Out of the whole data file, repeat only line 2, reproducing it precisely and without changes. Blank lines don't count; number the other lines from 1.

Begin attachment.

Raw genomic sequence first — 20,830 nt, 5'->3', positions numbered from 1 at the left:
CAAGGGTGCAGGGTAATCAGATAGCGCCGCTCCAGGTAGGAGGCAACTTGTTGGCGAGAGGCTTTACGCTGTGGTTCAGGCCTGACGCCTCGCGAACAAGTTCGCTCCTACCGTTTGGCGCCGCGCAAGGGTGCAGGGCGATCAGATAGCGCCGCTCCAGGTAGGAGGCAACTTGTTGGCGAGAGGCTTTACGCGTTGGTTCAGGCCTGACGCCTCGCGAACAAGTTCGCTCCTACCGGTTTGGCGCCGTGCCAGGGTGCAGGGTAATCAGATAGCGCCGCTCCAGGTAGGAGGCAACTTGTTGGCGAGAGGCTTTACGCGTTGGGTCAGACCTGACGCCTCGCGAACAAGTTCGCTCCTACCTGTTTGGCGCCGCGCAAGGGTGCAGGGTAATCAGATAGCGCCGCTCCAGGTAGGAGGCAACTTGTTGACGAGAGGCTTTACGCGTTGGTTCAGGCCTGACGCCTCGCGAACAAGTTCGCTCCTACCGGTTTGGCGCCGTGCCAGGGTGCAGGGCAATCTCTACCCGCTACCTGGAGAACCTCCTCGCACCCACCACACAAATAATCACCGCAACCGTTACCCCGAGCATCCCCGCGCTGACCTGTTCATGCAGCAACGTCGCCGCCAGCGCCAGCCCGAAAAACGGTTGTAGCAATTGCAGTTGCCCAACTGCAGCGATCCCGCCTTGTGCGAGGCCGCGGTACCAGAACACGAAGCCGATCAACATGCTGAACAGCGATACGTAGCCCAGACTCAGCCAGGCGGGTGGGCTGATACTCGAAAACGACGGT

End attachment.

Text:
CAAGGGTGCAGGGTAATCAGATAGCGCCGCTCCAGGTAGGAGGCAACTTGTTGGCGAGAGGCTTTACGCTGTGGTTCAGGCCTGACGCCTCGCGAACAAGTTCGCTCCTACCGTTTGGCGCCGCGCAAGGGTGCAGGGCGATCAGATAGCGCCGCTCCAGGTAGGAGGCAACTTGTTGGCGAGAGGCTTTACGCGTTGGTTCAGGCCTGACGCCTCGCGAACAAGTTCGCTCCTACCGGTTTGGCGCCGTGCCAGGGTGCAGGGTAATCAGATAGCGCCGCTCCAGGTAGGAGGCAACTTGTTGGCGAGAGGCTTTACGCGTTGGGTCAGACCTGACGCCTCGCGAACAAGTTCGCTCCTACCTGTTTGGCGCCGCGCAAGGGTGCAGGGTAATCAGATAGCGCCGCTCCAGGTAGGAGGCAACTTGTTGACGAGAGGCTTTACGCGTTGGTTCAGGCCTGACGCCTCGCGAACAAGTTCGCTCCTACCGGTTTGGCGCCGTGCCAGGGTGCAGGGCAATCTCTACCCGCTACCTGGAGAACCTCCTCGCACCCACCACACAAATAATCACCGCAACCGTTACCCCGAGCATCCCCGCGCTGACCTGTTCATGCAGCAACGTCGCCGCCAGCGCCAGCCCGAAAAACGGTTGTAGCAATTGCAGTTGCCCAACTGCAGCGATCCCGCCTTGTGCGAGGCCGCGGTACCAGAACACGAAGCCGATCAACATGCTGAACAGCGATACGTAGCCCAGACTCAGCCAGGCGGGTGGGCTGATACTCGAAAACGACGGT